IMF says no room for delay on EU financial sector reforms
BRUSSELS (Reuters) - Europe must complete its plan to create a banking union, improve stress testing of banks and separate bank and sovereign risk to overcome the sovereign debt and bank crisis, the IMF said on Thursday.
In an assessment of the European Union's financial sector, the International Monetary Fund said the 27-nation bloc has made significant progress in recent months to strengthen the sector, but needed to complete the process without delay.
"The crisis reveals that handling financial system problems at the national level has been costly, calling for a Europe-wide approach," preliminary conclusions of the IMF report said.
The IMF praised Europe's decision to set up a single bank supervisor (SSM) in the EU based on the European Central Bank, but noted more was needed.
"The SSM is only an initial step toward an effective banking union — actions toward a single resolution authority with common backstops, a deposit guarantee scheme, and a single rule book, will also be essential," the IMF said.
EU leaders have agreed to try to harmonise national resolution procedures for dealing with banks in financial trouble and also deposit guarantee schemes in the first half of 2013. During that year the European Commission is also due to propose how to set up a single bank resolution fund for all countries that take part in the SSM.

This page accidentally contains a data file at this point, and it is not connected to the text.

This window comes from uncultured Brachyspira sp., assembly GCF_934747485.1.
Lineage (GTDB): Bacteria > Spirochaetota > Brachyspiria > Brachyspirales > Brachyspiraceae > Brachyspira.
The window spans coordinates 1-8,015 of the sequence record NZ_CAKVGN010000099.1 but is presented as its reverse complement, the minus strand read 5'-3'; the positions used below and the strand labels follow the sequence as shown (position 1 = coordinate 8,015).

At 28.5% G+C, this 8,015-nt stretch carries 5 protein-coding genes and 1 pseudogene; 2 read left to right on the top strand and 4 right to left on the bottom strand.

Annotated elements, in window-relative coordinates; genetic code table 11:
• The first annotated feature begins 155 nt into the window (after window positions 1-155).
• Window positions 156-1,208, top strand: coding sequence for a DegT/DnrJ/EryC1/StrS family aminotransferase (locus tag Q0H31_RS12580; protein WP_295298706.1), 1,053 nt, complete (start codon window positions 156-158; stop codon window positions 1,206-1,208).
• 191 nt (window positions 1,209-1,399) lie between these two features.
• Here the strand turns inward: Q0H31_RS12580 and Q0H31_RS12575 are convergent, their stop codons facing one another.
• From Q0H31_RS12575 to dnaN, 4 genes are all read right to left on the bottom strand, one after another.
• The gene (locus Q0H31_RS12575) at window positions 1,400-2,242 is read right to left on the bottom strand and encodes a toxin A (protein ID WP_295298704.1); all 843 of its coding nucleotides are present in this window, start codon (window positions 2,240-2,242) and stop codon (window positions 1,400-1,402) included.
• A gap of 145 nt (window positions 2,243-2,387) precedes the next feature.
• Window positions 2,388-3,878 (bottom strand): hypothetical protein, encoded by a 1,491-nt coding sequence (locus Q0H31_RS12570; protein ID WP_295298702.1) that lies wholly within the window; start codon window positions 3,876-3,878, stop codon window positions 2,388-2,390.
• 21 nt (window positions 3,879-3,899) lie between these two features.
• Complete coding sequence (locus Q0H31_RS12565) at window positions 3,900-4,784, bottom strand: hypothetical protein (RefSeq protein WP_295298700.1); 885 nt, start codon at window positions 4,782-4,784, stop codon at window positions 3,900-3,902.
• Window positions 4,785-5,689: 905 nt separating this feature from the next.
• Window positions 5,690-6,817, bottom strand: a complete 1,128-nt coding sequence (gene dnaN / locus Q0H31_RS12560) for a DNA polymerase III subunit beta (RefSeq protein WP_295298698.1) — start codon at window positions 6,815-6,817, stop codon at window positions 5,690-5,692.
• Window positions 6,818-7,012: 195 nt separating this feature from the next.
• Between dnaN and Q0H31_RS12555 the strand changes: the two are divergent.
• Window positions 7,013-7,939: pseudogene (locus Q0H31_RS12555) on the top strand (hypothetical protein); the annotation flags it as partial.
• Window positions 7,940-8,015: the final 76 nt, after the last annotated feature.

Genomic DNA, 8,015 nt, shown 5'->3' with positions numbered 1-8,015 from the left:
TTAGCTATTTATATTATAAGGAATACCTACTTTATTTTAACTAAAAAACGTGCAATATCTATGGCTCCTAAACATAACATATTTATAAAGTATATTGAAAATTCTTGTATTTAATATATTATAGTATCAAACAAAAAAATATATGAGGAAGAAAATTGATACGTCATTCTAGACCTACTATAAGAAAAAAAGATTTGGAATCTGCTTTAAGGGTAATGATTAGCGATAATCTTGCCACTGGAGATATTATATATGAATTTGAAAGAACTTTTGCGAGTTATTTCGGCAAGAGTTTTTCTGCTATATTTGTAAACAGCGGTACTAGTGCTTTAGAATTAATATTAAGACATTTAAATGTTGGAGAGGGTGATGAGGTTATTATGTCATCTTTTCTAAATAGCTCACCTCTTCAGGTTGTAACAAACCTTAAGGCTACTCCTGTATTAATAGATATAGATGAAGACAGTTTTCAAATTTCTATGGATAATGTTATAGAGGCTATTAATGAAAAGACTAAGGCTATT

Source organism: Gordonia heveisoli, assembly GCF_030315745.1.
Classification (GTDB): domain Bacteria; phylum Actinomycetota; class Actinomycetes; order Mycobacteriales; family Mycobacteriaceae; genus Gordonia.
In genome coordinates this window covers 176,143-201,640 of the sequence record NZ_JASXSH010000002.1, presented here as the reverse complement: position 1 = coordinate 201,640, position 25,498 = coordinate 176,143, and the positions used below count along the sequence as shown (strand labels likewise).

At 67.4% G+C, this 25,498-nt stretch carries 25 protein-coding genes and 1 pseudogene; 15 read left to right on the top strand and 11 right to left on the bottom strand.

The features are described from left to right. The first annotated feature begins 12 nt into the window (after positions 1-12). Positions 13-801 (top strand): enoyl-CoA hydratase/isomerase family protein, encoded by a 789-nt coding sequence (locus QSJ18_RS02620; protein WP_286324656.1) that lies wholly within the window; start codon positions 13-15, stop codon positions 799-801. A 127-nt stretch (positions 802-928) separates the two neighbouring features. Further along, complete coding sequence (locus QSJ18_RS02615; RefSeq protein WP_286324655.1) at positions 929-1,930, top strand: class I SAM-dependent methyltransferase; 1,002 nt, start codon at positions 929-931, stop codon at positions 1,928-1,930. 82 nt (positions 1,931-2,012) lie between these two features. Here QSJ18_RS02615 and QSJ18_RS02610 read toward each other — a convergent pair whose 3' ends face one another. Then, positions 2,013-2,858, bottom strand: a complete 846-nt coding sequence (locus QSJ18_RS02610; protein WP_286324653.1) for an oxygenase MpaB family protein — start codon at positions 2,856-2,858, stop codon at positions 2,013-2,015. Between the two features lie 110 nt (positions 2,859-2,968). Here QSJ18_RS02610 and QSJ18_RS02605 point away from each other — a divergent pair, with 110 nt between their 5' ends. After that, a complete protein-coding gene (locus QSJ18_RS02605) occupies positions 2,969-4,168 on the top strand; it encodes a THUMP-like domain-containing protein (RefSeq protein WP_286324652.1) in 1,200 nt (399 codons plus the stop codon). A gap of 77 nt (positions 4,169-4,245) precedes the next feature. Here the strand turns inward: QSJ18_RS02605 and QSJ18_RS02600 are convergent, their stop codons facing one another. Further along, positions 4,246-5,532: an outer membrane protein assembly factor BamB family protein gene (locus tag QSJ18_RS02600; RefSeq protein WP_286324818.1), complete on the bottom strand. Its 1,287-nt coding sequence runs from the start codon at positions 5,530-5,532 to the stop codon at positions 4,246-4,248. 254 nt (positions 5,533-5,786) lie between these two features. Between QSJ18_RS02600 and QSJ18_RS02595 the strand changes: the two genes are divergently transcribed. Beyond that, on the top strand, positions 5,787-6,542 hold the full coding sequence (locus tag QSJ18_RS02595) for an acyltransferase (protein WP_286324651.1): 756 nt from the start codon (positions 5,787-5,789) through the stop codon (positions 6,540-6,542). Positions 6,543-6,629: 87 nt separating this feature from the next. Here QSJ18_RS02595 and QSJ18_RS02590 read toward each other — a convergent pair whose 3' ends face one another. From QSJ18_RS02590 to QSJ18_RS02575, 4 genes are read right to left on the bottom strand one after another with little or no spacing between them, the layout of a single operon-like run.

The IMF said European authorities should better test their banks for scenarios of financial crisis or economic downturns.
"European stress-testing needs to go beyond micro-prudential solvency, and increasingly serve to identify other vulnerabilities, such as liquidity risks and structural weaknesses," the IMF said.
"Confidence in the results of stress tests can be enhanced by an asset quality review, harmonised definitions of non-performing loans, and standardised loan classification, while maintaining a high level of disclosure. Experience suggests that the benefits of a bold approach outweigh the risks," it said.
To stop the negative feedback loop between highly indebted sovereigns bailing out their banks, which, in turn, buy the sovereign's bonds, the IMF said the euro zone's bail-out fund, the European Stability Mechanism, should quickly be able to recapitalise banks directly, not through lending to sovereigns.
"Measures must be pursued to separate bank and sovereign risk, including by making the ESM operational expeditiously for bank recapitalisations," it said, reiterating its longstanding position.
EU leaders have agreed that the ESM would be able to directly recapitalise banks as soon as the ECB effectively takes over its supervisory duties, which is set for March 1, 2014.
(Reporting By Jan Strupczewski; editing by Stephen Nisbet)